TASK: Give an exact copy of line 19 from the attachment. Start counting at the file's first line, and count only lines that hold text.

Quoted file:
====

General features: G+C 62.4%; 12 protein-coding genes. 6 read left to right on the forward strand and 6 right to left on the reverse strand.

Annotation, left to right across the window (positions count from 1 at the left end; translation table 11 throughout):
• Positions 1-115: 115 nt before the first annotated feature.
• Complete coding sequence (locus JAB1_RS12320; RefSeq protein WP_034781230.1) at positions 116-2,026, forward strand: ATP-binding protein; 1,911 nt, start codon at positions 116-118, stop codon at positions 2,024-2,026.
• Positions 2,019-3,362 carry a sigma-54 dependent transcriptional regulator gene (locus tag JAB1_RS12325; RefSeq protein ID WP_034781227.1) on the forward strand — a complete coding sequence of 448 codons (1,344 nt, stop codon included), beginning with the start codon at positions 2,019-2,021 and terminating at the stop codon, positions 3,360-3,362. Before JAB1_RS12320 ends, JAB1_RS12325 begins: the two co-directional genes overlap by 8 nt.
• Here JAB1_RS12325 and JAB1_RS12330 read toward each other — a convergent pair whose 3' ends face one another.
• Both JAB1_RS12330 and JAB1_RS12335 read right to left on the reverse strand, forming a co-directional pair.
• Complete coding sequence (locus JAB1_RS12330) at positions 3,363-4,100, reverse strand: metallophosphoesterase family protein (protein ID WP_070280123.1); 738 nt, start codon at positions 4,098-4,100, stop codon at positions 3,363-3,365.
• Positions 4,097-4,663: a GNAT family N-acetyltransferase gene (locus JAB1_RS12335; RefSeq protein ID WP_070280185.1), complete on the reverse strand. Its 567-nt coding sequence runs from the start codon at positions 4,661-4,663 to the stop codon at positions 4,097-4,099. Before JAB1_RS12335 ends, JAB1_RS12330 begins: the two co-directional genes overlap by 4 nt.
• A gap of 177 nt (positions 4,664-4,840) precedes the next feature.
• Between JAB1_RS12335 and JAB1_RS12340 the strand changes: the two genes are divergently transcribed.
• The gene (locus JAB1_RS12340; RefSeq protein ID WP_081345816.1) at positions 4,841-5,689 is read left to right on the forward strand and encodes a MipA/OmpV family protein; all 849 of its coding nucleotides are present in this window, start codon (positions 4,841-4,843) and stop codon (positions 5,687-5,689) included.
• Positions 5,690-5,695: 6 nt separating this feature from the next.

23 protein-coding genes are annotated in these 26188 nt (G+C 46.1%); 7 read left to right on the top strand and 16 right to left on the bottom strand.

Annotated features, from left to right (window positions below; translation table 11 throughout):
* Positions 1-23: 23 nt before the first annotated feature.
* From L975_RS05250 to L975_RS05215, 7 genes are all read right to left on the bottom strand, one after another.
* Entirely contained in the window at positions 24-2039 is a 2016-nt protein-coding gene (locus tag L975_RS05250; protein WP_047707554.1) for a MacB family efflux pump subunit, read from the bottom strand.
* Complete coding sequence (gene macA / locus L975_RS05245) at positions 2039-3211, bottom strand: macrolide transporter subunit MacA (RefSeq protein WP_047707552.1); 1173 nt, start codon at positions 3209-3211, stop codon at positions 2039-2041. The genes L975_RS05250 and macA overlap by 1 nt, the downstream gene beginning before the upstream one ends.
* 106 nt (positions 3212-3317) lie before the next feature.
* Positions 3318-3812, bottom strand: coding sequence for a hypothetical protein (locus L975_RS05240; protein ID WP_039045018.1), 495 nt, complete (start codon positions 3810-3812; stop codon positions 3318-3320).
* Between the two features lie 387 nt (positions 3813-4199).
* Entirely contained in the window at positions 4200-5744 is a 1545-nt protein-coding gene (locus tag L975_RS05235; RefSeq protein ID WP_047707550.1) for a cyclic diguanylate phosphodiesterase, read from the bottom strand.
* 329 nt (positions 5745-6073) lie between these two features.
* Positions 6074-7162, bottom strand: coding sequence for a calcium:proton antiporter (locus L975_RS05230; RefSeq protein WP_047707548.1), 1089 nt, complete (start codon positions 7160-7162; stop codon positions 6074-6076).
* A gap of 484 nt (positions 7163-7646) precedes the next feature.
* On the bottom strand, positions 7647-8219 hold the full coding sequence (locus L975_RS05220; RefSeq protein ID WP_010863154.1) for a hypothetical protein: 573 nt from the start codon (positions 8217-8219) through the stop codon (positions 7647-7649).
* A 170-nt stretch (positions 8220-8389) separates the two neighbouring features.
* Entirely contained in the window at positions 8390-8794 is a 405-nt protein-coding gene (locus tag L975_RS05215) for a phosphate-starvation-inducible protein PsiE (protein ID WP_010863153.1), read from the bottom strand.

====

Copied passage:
* Complete coding sequence (gene macA / locus L975_RS05245) at positions 2039-3211, bottom strand: macrolide transporter subunit MacA (RefSeq protein WP_047707552.1); 1173 nt, start codon at positions 3209-3211, stop codon at positions 2039-2041. The genes L975_RS05250 and macA overlap by 1 nt, the downstream gene beginning before the upstream one ends.